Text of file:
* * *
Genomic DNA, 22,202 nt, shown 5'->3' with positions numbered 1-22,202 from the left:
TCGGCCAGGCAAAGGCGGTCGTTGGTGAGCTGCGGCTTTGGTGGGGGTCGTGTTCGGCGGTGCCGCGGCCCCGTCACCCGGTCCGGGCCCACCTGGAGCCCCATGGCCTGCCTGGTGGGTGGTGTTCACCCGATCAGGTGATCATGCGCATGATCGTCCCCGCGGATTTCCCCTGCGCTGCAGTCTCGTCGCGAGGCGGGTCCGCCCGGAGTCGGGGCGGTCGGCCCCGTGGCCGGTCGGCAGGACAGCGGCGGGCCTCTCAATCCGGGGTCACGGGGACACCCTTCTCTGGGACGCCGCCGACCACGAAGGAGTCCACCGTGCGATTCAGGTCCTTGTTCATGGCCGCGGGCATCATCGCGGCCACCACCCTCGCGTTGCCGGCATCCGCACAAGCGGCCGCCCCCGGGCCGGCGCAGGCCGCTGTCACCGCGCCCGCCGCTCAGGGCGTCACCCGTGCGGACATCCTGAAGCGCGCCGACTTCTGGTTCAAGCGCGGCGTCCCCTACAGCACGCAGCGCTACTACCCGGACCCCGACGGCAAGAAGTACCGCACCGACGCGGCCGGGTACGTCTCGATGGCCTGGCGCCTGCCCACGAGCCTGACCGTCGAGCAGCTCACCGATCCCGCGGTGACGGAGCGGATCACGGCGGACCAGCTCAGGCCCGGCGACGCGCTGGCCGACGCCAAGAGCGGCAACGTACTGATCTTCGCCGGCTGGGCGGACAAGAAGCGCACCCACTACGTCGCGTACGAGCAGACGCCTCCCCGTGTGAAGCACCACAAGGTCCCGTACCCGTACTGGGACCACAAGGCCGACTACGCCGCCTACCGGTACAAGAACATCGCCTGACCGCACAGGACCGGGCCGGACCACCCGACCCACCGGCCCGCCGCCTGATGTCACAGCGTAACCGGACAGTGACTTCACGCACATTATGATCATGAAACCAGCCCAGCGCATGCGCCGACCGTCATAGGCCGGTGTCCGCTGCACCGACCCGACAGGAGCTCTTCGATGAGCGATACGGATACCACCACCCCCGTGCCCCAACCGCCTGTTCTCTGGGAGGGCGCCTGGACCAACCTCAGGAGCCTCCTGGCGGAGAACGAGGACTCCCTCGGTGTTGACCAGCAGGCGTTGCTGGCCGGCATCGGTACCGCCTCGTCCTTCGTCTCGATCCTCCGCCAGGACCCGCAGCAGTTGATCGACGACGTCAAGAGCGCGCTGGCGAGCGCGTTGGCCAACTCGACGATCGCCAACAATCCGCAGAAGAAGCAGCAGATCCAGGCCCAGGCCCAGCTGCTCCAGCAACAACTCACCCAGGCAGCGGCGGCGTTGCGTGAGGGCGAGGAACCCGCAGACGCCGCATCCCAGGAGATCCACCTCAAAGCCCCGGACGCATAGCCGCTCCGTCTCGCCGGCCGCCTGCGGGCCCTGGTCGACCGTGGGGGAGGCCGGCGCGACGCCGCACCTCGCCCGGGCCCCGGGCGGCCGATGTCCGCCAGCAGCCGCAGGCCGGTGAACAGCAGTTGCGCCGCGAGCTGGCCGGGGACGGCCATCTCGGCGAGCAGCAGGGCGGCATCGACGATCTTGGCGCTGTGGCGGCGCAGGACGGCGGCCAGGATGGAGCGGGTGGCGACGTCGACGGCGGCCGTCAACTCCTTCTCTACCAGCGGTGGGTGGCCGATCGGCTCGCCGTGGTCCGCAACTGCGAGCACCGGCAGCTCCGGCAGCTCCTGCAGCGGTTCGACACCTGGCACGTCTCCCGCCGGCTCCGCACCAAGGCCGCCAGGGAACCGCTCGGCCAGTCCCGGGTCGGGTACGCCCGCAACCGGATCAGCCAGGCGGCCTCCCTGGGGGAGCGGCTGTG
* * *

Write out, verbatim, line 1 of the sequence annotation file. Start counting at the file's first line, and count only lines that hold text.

Genomic DNA, 22,202 nt, shown 5'->3' with positions numbered 1-22,202 from the left: